Factors affecting the use of patient survey data for quality improvement in the Veterans Health Administration

Thames Cancer Registry, King's College London, 42 Weston Street, London SE1 3QD, UK.
BMC Health Services Research (Impact Factor: 1.71). 12/2011; 11(1):334. DOI: 10.1186/1472-6963-11-334
Source: PubMed


Little is known about how to use patient feedback to improve experiences of health care. The Veterans Health Administration (VA) conducts regular patient surveys that have indicated improved care experiences over the past decade. The goal of this study was to assess factors that were barriers to, or promoters of, efforts to improve care experiences in VA facilities.
We conducted case studies at two VA facilities, one with stable high scores on inpatient reports of emotional support between 2002 and 2006, and one with stable low scores over the same period. A semi-structured interview was used to gather information from staff who worked with patient survey data at the study facilities. Data were analyzed using a previously developed qualitative framework describing organizational, professional and data-related barriers and promoters to data use.
Respondents reported more promoters than barriers to using survey data, and particularly support for improvement efforts. Themes included developing patient-centered cultures, quality improvement structures such as regular data review, and training staff in patient-centered behaviors. The influence of incentives, the role of nursing leadership, and triangulating survey data with other data on patients' views also emerged as important. It was easier to collect data on current organization and practice than those in the past and this made it difficult to deduce which factors might influence differing facility performance.
Interviews with VA staff provided promising examples of how systematic processes for using survey data can be implemented as part of wider quality improvement efforts. However, prospective studies are needed to identify the most effective strategies for using patient feedback to improve specific aspects of patient-centered care.

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    • "Qualitative research suggests that NHS staff recognise the national surveys’ methodological robustness [9,10] but that there are a number of barriers to the surveys’ impact. Conducting trust-level surveys means that members of staff do not recognise the results as their own, often claiming “that doesn’t happen on my ward” [9,11-13]. Currently, the survey results are communicated to senior hospital managers; they are not communicated directly to those who are towards the bottom of hospitals’ hierarchies, even though they are the staff members who are disproportionately responsible for making day-to-day decisions about the way care is delivered [14]. The extent to which managers in many NHS trusts successfully “cascade” results to clinical staff is acknowledged to be inadequate [9]. "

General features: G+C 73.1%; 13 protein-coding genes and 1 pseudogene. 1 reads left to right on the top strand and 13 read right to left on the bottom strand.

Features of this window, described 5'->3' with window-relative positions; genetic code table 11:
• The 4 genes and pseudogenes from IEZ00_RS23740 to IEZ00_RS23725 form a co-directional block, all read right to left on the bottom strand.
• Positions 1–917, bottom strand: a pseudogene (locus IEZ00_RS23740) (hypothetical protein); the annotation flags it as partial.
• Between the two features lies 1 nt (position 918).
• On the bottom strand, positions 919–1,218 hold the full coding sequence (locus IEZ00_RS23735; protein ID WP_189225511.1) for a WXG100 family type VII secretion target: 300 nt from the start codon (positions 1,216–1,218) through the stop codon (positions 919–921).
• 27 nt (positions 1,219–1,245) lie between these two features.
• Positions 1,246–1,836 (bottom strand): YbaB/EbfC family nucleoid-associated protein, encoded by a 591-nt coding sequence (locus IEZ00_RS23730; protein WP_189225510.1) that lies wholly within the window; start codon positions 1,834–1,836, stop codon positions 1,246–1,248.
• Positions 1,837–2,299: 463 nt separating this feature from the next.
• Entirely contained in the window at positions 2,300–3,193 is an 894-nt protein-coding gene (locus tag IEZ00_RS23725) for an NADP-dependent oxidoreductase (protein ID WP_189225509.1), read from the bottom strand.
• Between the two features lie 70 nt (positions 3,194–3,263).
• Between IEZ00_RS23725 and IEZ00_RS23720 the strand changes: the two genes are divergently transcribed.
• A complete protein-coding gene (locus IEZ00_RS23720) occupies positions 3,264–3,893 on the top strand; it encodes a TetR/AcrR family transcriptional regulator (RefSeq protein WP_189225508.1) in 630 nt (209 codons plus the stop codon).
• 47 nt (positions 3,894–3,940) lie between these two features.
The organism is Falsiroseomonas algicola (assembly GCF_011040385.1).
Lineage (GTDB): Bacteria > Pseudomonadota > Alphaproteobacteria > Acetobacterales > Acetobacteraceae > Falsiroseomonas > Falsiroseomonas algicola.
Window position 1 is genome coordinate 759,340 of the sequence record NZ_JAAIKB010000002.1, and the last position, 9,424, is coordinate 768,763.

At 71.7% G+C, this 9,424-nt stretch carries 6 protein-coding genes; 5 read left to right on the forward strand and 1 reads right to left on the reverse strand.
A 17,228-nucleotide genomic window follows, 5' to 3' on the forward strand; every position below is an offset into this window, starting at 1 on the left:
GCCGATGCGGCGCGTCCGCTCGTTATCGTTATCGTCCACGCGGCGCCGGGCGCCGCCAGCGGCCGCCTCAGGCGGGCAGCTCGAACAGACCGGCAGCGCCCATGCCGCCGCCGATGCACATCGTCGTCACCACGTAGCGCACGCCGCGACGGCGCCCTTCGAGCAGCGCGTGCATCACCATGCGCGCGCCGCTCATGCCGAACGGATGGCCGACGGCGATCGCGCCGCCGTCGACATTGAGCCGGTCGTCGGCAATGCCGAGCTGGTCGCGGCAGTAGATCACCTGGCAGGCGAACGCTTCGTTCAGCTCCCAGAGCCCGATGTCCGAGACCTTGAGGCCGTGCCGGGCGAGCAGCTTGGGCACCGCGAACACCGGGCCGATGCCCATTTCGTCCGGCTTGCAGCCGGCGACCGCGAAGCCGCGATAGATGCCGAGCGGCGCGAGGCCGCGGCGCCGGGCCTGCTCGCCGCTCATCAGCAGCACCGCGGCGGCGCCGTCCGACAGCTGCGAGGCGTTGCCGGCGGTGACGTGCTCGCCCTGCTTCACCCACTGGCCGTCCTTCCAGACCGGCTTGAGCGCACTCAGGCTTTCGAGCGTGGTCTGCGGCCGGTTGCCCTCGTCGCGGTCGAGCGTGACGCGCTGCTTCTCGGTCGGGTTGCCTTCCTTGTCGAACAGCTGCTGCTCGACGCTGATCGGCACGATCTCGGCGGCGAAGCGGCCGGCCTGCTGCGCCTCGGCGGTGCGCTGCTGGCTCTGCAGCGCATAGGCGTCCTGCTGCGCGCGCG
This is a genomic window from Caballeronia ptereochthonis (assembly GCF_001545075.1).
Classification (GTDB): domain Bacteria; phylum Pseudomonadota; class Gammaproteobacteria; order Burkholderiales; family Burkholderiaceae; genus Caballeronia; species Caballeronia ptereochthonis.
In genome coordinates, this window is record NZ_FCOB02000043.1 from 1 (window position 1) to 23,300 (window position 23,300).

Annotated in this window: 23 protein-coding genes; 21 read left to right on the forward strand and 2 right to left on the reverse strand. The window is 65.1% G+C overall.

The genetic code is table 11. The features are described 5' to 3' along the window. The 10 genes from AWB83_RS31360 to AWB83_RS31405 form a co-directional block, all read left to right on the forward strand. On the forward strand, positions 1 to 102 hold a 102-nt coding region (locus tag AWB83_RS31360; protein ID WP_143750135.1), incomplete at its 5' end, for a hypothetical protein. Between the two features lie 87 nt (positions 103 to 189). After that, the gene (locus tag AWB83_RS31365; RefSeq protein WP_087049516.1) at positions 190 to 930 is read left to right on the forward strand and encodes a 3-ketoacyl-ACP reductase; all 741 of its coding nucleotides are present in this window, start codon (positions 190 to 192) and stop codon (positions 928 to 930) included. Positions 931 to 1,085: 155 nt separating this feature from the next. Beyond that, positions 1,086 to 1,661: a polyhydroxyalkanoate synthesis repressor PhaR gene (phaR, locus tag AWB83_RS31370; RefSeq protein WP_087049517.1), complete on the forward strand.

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    ABSTRACT: England's extensive NHS patient survey programme has not fulfilled government promises of widespread improvements in patients' experiences, and media reports of poor nursing care in NHS hospitals are increasingly common. Impediments to the surveys' impact on the quality of nursing care may include: the fact that they are not ward-specific, so nurses claim "that doesn't happen on my ward"; nurses' scepticism about the relevance of patient feedback to their practice; and lack of prompt communication of results. The surveys' impact could be increased by: conducting ward-specific surveys; returning results to ward staff more quickly; including patients' written comments in reports; and offering nurses an opportunity to discuss the feedback. Very few randomised trials have been conducted to test the effectiveness of patient feedback on quality improvement and there have been few, if any, published trials of ward-specific patient surveys. Over two years, postal surveys of recent inpatients were conducted at four-monthly intervals in 18 wards in two NHS Trusts in England. Wards were randomly allocated to Basic Feedback (ward-specific printed patient survey results including patients' written comments sent to nurses by letter); Feedback Plus (in addition to printed results, ward meetings to discuss results and plan improvements) or Control (no active feedback of survey results). Patient survey responses to questions about nursing care were used to compute wards' average Nursing Care Scores at each interval. Nurses' reactions to the patient feedback were recorded. Conducting ward-level surveys and delivering ward-specific results was feasible. Ward meetings were effective for engaging nurses and challenging scepticism and patients' written comments stimulated interest. 4,236 (47%) patients returned questionnaires. Nursing Care Scores improved more for Feedback Plus than Basic Feedback or Control (difference between Control and Feedback Plus = 8.28 +/- 7.2 (p = 0.02)). This study provides preliminary evidence that facilitated patient feedback can improve patients' experiences such that a full trial is justified. These findings suggest that merely informing nurses of patient survey results in writing does not stimulate improvements, even if results are disaggregated by ward, but the addition of ward meetings had an important and significant impact.